‘Golden goaler’ Marie-Philip Poulin weighs in on new Habs job and women’s pro hockey – Montreal
Canada women’s hockey team captain Marie-Philip Poulin is the only hockey player in the world, male or female, to score goals in four consecutive Olympic hockey finals.
The 31-year-old from Beauceville, Que., cemented her reputation as a gold goalkeeper by scoring twice, including the eventual winner, in the February final in Beijing, where Canada defeated the United States 3-2.
Poulin leads defending champions Canada to the women’s world championship that starts on Thursday in Herning and Frederikshavn, Denmark. Canada opens in Herning against Finland.
Poulin has scored seven goals in her four Olympic finals, including the late equalizing and OT winner in Canada’s 2014 win, and both goals in 2010 in a 2-0 win over the Americans.
She also scored in regular time in Canada’s 2018 shootout loss to the US.
Her exploits are not limited to the Olympics. Her overtime winner against the US in last year’s World Cup final in Calgary gave Canada its first title in nearly a decade.
Poulin tops all active Canadian players with 88 goals and 96 assists in 153 career games.
She ranks fourth all-time behind Hayley Wickenheiser, Jayna Hefford, Caroline Ouellette and Danielle Goyette.
Wickenheiser, Hefford and Goyette are members of the Hockey Hall of Fame.
READ MORE: ‘Great things take time’: Poulin says battle for women’s pro hockey league continues
When Pope Francis spoke about teamwork to an audience in Iqaluit, Nunavut during last month’s papal visit to Canada, he referred to Poulin and her teammate Sarah Nurse by name.
‘I heard that,’ said Poulin. “I got a nice message from my grandmother. I think she’s quite happy with it.”
The Canadian Press had a few questions for Poulin ahead of the World Championship in Denmark. The interview has been edited and shortened for space.
CP: It’s only been six months since the Olympics. This is the third major championship in a year. You’ve had some knee injuries in your career and some international hockey miles coming your way. Why did you want to play this world championship and not take a break?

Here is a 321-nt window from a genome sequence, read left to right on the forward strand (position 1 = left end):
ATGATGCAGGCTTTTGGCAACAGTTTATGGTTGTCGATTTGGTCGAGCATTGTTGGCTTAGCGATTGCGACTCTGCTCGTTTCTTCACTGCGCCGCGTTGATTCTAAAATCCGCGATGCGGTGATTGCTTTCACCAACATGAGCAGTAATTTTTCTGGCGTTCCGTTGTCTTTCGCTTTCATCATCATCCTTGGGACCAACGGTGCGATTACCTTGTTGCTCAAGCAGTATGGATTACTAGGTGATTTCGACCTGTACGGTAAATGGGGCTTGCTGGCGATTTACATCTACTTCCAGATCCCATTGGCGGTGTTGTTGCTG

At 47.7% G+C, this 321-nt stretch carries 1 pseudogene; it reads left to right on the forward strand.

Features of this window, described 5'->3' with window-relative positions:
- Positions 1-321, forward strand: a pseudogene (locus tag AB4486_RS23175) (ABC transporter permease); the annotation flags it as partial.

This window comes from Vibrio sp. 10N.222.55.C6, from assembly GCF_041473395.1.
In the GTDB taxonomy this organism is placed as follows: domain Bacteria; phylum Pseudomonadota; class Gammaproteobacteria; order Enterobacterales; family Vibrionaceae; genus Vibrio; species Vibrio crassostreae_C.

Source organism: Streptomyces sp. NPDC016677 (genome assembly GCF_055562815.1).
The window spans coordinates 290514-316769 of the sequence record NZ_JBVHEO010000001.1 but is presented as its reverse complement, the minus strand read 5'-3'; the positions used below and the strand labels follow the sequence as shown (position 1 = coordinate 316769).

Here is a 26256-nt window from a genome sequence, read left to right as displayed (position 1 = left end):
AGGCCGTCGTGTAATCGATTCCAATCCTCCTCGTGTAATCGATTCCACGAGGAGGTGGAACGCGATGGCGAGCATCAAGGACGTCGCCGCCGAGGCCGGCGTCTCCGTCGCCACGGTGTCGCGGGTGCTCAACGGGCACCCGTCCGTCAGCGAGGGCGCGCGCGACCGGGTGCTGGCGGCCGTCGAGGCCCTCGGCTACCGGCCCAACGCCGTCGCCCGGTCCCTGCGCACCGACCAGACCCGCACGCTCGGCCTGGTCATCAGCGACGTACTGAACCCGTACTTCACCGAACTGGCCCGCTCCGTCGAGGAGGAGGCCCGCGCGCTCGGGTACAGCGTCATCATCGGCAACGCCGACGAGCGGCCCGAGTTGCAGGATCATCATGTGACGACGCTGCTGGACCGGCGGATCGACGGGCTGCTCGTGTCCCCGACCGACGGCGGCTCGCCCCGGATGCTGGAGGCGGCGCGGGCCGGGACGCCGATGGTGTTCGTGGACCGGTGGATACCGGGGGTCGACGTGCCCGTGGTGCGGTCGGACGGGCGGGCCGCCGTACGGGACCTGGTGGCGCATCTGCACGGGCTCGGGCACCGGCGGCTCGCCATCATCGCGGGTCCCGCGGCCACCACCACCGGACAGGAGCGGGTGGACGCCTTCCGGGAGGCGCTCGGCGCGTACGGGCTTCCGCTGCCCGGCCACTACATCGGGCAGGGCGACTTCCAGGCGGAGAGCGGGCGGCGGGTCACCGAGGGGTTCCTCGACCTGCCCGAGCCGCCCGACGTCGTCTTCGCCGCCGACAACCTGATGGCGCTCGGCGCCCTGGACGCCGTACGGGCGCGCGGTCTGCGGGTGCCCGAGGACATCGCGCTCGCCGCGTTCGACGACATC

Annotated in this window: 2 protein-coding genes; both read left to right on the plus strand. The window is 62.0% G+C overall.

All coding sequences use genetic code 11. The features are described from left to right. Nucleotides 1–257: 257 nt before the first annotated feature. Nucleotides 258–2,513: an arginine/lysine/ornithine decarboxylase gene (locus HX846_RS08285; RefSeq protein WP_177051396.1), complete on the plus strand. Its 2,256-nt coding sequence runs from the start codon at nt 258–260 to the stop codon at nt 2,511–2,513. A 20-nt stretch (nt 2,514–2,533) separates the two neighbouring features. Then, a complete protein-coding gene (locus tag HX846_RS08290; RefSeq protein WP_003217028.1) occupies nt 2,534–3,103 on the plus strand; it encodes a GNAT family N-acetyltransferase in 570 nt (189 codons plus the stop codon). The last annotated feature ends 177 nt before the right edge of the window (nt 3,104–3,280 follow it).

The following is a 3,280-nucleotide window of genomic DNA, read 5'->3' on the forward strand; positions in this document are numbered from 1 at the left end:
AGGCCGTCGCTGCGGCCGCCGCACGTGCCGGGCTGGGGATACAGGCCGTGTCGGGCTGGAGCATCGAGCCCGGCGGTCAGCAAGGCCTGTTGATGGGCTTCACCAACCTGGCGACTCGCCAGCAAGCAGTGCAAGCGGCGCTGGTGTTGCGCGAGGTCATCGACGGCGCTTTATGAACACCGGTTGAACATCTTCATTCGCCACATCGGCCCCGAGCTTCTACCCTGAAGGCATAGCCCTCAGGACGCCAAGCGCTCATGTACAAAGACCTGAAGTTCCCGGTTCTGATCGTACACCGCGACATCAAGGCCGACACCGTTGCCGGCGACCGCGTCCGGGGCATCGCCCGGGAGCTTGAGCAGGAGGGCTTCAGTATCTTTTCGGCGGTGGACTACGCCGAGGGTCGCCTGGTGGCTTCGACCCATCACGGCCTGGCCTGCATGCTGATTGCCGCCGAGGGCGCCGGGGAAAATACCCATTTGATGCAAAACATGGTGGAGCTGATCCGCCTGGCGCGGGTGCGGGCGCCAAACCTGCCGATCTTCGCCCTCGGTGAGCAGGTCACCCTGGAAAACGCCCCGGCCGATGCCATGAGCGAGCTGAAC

MPP: “The team we have, it’s been so special over the last few years, we’ve started this culture with Hockey Canada, right through the women’s program which is going really well. I can hardly put a stop to it. We’ve been quite successful with the World Championships and the Olympics over the past year, but we don’t take it for granted. Wearing that Maple Leaf, there’s so much pride in it. It’s an honor every time, so it’s fun. It was a short summer. I’m not going to lie.”
CP: What would it mean for you to lead Canada to a third major title within a year?
MPP: “I haven’t thought that far, but the group we have is very special. There is also a lot of talent coming up and that would of course be an honor. The chance to win these two major tournaments in the past year has been a big confidence boost. It is now a thing of the past for us and now we look at what lies ahead.”
CP: What does your job with the Montreal Canadiens entail and how do you combine that with your playing career?
MPP: “They were aware when I sat down with them that my priority was to play quietly. It is a side job with player development. With the rookie camp in July, I was able to go there for three days, just join in and see how it happens there. It was really interesting for me as a player. I think you see the game a bit differently when you’re on the coach side. I tried to see what they learned and also apply it to my game for me as a player. I’m excited to get a little more involved.”
CP: It is well known that a league with the Professional Women’s Hockey Players’ Association (PWHPA) is in the works, supported by Billie Jean King Enterprises and the Mark Walter Group. How close do you think you are to achieving the women’s professional league you want?
MPP: “It’s coming. I think we have an investor with us. It’s a slower process than we expected. I think we all know we want a competition tomorrow. We have the right people behind us. We trust them. We have had that association for many years now and we continue to hope and trust those who work behind those closed doors that they have the right intention for us and that it will happen soon.
CP: How long do you want to keep playing for the national team?
MPP: “As long as I can keep up with the youngsters. They are quite talented. I still love it. If I don’t laugh and enjoy it, I know it’s over, but I still enjoy it.”